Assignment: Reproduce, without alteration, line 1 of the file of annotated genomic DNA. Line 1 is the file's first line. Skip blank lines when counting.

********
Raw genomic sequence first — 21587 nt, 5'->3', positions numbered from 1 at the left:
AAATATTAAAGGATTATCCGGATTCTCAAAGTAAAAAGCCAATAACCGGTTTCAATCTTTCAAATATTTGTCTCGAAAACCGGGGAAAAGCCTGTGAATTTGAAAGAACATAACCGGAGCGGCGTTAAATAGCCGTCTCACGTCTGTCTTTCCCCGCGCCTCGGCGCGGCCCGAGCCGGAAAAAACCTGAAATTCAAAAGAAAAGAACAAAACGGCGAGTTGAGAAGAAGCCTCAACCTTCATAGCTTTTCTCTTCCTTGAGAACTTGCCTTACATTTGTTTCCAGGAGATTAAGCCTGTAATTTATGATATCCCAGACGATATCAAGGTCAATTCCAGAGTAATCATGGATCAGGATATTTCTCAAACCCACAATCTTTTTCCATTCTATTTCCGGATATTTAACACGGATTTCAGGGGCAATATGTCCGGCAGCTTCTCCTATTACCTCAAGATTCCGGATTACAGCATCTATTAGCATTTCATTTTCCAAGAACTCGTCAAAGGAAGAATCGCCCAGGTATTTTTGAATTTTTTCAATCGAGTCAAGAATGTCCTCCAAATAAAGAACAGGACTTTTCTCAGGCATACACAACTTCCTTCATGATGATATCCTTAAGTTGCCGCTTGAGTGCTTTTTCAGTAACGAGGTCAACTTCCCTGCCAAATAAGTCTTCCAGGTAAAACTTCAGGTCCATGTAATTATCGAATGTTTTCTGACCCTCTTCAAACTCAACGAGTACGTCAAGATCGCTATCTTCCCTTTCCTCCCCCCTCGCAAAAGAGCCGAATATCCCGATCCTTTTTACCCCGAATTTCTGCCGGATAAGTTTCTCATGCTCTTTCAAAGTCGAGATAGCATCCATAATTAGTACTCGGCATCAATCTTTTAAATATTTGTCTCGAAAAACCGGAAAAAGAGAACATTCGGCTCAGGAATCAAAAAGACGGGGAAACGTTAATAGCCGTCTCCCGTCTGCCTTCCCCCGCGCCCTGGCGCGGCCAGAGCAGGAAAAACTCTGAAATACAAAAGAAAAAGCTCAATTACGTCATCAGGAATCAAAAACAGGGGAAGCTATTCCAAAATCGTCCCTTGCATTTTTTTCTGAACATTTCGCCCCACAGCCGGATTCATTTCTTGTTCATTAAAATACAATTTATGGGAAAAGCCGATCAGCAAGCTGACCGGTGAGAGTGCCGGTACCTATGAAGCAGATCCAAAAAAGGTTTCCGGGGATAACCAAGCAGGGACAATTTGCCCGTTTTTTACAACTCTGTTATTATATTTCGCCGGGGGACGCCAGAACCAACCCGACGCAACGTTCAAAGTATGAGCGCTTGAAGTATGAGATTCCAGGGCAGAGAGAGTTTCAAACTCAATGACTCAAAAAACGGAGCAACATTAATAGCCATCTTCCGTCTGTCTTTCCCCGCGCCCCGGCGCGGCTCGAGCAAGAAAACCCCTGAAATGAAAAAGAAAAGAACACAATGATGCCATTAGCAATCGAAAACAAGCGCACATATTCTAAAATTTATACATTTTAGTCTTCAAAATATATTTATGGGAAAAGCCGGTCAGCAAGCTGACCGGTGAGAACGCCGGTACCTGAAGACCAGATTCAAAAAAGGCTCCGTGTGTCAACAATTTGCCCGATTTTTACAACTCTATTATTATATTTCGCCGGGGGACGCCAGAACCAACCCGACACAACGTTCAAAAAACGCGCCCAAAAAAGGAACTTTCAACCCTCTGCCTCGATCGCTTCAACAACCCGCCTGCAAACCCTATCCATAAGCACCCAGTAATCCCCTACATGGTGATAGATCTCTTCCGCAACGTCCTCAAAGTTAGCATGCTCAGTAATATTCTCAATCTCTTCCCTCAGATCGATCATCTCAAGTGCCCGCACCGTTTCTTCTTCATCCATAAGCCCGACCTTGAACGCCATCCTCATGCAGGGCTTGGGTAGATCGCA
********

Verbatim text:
Raw genomic sequence first — 21587 nt, 5'->3', positions numbered from 1 at the left: